Marcos A. Rangel

Assistant Professor 

                                                             
 

 

 

Working Papers

Gender, Production and Consumption: Allocative Efficiency within Farm Households” (with D. Thomas), Research Program in Development Studies, Princeton University.

“Agricultural Fires and Child Health(with T. Vogl), Sanford School of Public Policy at Duke University and Princeton University.

“Maternal Labor Regulations and Child Outcomes in Brazil” University of Sao Paulo.

“Efficient Allocation of Resources within the Extended Family: Evidence from developing countries”, University of Sao Paulo.

Economic Assimilation and Skill Acquisition: Evidence from the Occupational Sorting of Childhood Immigrants” (with M. Bacolod), Sanford School of Public Policy, Duke University.

"Does Voting Have Upstream and Downstream Consequences? Evidence from Compulsory Voting in Brazil" (with J. Holbein) Sanford School of Public Policy, Duke University.

 


Work in Progress

tions: On the impact of sugar-canes field-clearing fires over child health ”, PLAS, Princeton
University.
Rangel, M. A. (2013) “School Inputs and Comparative Advantage”, PLAS, Princeton Uni-
versity.
Rangel, M. A. (2012) “Labor Supply and Access to Credit: evidence from an unusual regula-
tory innovation in rural Brazil,”, University of Sao Paulo (with B. Gasperini and G. Madeira).
Rangel, M. A. (2012) “Immigrant Assimilation, Wages, and Skills”, Research Program in
Development Studies, Princeton University (with M. Bacolod and B. Blum).

Prenatal Care, Birth and Educational Outcomes: evidence from a Brazilian megacity” , Sanford School of Public Policy.

Conditional Cash Transfers and Birth Outcomes”, PLAS, Princeton University.

"Are Qualified Students Quality Teachers? Evidence from linked academic and on-the-job performances" (with N. Cunha and R. Madeira), PLAS, Princeton University .

“Labor Supply and Access to Credit: evidence from an unusual regulatory innovation in rural Brazil” (with B. Gasperini and G. Madeira), University of Sao Paulo .

“Gender disparities in test scores and teacher assessments” (with F. Botelho and R. Madeira), PLAS, Princeton University.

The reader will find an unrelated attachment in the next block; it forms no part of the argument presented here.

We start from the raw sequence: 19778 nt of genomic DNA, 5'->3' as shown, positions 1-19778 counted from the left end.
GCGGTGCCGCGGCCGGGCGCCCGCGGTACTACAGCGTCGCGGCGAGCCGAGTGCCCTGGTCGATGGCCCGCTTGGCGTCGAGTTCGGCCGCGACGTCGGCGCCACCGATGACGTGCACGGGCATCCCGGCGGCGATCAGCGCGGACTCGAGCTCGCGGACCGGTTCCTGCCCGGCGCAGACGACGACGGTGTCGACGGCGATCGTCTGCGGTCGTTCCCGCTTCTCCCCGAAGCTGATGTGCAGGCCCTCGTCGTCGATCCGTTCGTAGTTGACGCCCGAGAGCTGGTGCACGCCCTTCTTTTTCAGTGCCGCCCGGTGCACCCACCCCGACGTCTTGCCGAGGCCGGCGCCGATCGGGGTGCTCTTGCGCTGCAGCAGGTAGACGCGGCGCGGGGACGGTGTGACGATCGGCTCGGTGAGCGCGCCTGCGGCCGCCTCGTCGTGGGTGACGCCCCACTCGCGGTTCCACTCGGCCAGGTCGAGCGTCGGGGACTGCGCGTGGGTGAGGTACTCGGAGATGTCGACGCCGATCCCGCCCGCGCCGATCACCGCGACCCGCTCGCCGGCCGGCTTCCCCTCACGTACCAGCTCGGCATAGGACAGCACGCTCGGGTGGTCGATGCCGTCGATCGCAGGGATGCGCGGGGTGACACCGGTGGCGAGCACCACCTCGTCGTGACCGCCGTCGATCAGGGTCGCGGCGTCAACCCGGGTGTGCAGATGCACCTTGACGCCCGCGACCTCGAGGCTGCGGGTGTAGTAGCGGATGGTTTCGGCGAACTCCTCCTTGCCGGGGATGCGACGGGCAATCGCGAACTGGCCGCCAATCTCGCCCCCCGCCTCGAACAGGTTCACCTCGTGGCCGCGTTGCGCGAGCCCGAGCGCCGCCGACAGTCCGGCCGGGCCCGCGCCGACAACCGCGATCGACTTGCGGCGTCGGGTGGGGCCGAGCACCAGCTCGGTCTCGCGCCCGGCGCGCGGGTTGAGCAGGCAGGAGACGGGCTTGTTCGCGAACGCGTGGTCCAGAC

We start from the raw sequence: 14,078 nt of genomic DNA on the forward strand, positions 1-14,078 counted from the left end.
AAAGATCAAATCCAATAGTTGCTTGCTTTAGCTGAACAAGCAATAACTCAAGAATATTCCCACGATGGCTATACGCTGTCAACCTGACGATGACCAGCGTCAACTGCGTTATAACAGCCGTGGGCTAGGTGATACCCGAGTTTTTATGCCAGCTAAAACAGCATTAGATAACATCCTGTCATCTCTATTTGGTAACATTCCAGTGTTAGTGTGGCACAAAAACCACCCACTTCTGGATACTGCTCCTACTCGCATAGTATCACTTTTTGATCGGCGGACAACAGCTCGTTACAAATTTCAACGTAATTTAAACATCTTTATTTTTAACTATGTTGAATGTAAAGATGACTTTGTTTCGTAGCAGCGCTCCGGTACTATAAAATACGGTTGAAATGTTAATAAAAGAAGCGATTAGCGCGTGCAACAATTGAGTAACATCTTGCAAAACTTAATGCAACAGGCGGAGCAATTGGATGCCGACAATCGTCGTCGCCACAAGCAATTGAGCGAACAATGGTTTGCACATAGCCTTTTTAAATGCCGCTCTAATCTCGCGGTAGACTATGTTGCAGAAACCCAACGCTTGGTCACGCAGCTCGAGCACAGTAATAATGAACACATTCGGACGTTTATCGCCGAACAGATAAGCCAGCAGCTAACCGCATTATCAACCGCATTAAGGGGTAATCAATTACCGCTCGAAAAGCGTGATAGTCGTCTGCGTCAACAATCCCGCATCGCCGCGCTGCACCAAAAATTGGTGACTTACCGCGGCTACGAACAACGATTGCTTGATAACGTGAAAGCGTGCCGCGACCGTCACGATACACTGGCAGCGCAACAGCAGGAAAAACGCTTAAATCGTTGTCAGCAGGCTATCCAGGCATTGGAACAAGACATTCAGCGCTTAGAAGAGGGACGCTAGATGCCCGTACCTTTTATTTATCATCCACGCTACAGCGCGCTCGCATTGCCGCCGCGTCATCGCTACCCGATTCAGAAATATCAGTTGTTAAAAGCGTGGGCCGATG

“Ownership Rights and Family Decision-Making: Evidence from US historical data”, University of Sao Paulo.

 

Peer-Reviewed Publications

Rangel, M. A. (2015). “Racial Discrimination in Grading: Evidence from Brazil”  (with F. Botelho and R. Madeira) The American Economic Journal - Applied Economics. October.  

Rangel, M. A. (2015). Is Parental Love Colorblind? Human Capital Accumulation within Mixed Families”,  The Review of Black Political Economy, Vol 42(1-2), June.

Rangel, M. A. (2015) “On the Blurring of the Color Line: Wages and Employment for Black Males of Different Skin Tones” (with D. Kreisman), The Review of Economics and Statistics, March, Vol. 97(1), pp. 1-13.

Rangel, M. A. (2010) “Family Networks and School Enrolment: Evidence from a Randomized Social Experiment” (with M. Angelucci, G. De Giorgi, and I. Rasul),Journal of Public Economics. Vol 94, April.

Rangel, M. A. (2009). “Village Economies and the Structure of Extended Family Networks” (with M. Angelucci, G. De Giorgi, and I. Rasul), The Berkeley Electronic Journal of Economic Analysis & Policy, Vol. 9 : Iss. 1 (Contributions), Article 44, October.

Rangel, M. A. (2006). “Alimony Rights and Intrahousehold Allocation of Resources: Evidence from BrazilThe Economic Journal, 116 (July), pp. 627–658. Winner: Royal Economic Society’s Article of the Year Award.

 

Book Chapters

Rangel, M. A. (2013) “Racial Achievement Gaps in Another America: Discussing Schooling Outcomes and Affirmative Action in Brazil;”(with R. Madeira) in Julia Clark (org.) Closing the Achievement Gap from an International Perspective, Springer Verlag.

Rangel, M. A. (2010) “Extended Family Networks in Rural Mexico: a descriptive analysis;”(with M. Angelucci, G. De Giorgi, and I. Rasul) in Tim Besley and Raji Jayaraman (eds.), Institutional Microeconomics of Development, MIT Press